"Have you ever wondered if your life was determined by, instead of the impact of your own effort and will, an impartial, unfeeling external factor?"

Rolling Dice and Handling Challenges

Ultimately, every action attempted has a difficulty assigned to it, and a minimum roll that needs to be made on a d20 to beat it. Of course, some actions should not require it -- the GM may determine the difficulty is 0, which is an automatic success. Most passive or general actions would fall into this category, unless in the interest of storytelling an element of chance is needed.

In combat, only the player rolls (There is not a competing roll from the GM). If the player is attacking, they roll for the attack at a defined difficulty level. A success hits. If the player is being attacked, they roll to defend against the attack. Unless otherwise stated, a success on the defense roll indicates the attack misses. In player vs player rolls, the initiating player rolls, but the target player may spend 1 XP per level to increase the the difficulty by one step (up to 2 additional steps).

In those cases, the GM will assign a Difficulty to the task between 1 and 10. Every step in the difficulty scale represents a total of three points that  must be rolled above. As such, on a Difficulty Level 1 roll, you need to roll above a 3 on a d20, whereas a Difficulty Level 7 roll would require you roll above a 21 on that task (Impossible without a skill or asset to reduce the Difficulty)

The breakdown of difficulty is as follows:

0Routine0Anyone can do this basically every time.
1Simple3Most people can do this most of the time.
2Standard6Typical task requiring focus, but most people can usually do this.
3Demanding9Requires full attention; most people have a 50/50 chance to succeed.
4Difficult12Trained people have a 50/50 chance to succeed.
5Challenging15Even trained people often fail.
6Intimidating18Normal people almost never succeed.
7Formidable21Impossible without skills or great effort.
8Heroic24A task worthy of tales told for years afterward.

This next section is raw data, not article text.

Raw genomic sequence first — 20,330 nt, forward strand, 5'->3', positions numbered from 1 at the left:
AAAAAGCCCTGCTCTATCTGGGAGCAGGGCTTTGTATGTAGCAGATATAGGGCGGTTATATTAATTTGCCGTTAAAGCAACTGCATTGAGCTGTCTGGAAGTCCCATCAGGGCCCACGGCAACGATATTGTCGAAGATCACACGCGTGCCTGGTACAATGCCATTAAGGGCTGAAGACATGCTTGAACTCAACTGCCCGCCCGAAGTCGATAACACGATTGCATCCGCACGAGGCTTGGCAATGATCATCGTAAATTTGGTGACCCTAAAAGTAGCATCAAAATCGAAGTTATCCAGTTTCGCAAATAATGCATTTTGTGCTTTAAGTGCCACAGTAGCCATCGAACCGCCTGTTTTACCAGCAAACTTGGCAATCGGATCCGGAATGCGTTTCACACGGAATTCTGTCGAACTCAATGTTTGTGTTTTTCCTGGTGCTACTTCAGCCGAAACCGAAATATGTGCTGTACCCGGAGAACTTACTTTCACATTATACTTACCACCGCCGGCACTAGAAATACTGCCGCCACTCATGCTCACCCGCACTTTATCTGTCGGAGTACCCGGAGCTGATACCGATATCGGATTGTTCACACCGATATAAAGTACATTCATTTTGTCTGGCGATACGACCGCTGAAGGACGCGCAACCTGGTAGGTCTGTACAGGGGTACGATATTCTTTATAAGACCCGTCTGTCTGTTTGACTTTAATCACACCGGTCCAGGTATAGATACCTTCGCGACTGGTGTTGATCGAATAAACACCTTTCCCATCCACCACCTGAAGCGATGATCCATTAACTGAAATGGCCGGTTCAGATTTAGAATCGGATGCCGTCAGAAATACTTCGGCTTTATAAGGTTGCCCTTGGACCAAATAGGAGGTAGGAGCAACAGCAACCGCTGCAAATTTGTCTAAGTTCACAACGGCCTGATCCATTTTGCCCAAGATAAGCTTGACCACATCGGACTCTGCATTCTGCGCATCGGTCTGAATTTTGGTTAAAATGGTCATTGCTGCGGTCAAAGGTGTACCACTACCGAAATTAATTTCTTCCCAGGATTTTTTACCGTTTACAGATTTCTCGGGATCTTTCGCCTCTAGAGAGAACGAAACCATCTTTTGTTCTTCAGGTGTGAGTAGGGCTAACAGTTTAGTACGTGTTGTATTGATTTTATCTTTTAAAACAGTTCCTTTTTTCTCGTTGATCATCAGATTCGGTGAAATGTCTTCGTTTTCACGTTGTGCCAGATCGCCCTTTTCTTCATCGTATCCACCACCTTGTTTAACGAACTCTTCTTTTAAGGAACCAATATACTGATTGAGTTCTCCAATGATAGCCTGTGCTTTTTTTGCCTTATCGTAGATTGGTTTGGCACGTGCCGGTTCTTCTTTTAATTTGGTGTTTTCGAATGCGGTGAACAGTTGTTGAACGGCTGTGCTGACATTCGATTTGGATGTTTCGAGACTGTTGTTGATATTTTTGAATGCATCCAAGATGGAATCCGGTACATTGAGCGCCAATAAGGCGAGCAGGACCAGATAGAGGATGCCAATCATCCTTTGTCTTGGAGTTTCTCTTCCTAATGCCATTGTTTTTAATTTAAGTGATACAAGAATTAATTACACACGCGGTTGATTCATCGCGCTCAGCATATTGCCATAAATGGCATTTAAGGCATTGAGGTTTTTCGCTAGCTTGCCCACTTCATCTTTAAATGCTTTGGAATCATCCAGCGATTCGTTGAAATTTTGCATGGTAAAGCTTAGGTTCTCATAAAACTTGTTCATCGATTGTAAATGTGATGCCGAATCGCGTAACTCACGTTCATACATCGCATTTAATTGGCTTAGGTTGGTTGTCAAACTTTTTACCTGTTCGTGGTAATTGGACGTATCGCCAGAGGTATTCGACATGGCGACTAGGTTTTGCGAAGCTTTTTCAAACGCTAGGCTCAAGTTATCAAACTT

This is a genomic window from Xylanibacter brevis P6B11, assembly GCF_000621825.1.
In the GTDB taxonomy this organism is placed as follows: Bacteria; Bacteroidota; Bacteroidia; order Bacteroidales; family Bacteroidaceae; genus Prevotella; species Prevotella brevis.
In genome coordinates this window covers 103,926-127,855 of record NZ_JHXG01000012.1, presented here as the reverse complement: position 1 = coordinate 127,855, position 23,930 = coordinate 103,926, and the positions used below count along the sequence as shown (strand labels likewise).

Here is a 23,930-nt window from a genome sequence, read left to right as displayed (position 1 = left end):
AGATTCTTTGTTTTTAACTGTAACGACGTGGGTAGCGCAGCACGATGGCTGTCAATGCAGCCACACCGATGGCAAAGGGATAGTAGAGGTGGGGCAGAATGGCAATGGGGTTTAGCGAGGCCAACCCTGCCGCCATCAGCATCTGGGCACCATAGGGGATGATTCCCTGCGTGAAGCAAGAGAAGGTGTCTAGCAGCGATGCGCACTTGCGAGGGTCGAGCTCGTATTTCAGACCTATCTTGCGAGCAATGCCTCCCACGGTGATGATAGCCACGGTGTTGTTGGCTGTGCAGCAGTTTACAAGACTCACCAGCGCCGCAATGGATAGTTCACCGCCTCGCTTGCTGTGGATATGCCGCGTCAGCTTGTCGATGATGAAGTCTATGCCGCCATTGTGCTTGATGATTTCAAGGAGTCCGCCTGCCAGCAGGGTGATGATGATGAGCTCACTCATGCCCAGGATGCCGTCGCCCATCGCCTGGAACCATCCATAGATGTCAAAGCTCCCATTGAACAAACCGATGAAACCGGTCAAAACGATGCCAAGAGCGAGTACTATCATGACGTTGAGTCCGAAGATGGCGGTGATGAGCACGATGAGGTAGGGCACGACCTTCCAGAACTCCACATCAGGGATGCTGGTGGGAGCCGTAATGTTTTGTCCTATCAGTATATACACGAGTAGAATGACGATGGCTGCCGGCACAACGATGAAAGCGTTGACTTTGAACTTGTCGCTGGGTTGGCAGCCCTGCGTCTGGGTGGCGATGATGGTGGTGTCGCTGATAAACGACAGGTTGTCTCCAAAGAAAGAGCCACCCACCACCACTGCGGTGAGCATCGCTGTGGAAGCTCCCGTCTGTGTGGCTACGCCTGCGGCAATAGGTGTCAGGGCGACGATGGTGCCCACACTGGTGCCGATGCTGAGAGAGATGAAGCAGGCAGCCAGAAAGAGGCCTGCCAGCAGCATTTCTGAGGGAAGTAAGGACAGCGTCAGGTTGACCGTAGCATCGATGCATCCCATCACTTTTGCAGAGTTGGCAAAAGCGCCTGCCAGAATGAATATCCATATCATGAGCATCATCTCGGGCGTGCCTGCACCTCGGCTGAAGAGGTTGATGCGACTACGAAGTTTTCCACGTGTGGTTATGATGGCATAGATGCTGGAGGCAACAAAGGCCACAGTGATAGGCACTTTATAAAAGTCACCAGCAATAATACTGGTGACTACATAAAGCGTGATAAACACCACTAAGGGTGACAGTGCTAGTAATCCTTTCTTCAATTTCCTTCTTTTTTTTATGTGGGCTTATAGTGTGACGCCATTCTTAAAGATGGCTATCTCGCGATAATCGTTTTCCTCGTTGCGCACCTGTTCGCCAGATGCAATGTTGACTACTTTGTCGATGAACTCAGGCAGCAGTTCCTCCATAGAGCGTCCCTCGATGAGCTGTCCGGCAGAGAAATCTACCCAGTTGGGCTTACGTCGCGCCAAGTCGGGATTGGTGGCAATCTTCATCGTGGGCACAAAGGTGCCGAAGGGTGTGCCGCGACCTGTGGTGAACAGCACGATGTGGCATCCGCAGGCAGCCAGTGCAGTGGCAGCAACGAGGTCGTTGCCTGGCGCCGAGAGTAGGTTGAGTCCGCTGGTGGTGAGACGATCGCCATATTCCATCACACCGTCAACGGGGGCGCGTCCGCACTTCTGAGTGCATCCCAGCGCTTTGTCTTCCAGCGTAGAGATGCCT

9Immortal27A task worthy of legends that last lifetimes.
10Impossible30A task that normal humans couldn’t consider (but one that doesn’t break the laws of physics).

Obviously, once you reach a certain point in difficulty, you'll need to adjust the difficulty. You can do this with Effort, Skills, Equipment, and other Assets your character possesses (when combined, any asset that adds a multiple of 3 to your roll will simply drop the difficulty down one step per +3).

It is possible, with the right combination of factors, for a character to significantly reduce even the most impossible task to relatively simple.

On a roll, there are two rolls which, as long as the roll succeeds, create a critical success.

Minor Success

Major Success

As well, in combat, a natural roll or 17 or 18 results in +1 or +2 to damage respectively on a success, but there is no special effect.

Critical Failure

Upon rolling a natural 1 on a skill roll, two things happen. First, the attempt is an automatic failure. Indeed, it is very likely going to be a remarkable failure, perhaps even catastrophic. As a result, in combat, the defender will take an additional 2 points of damage, or if the attacker fails, they manage to take one point of appropriate damage themselves.

On top of this, the GM is able to introduce an intrusion, which in effect is an additional complication caused by the failure. Unlike normal intrusions, this does not come with an XP bonus.

A critical failure CAN be re-rolled for 4 XP, however the intrusion will still occur.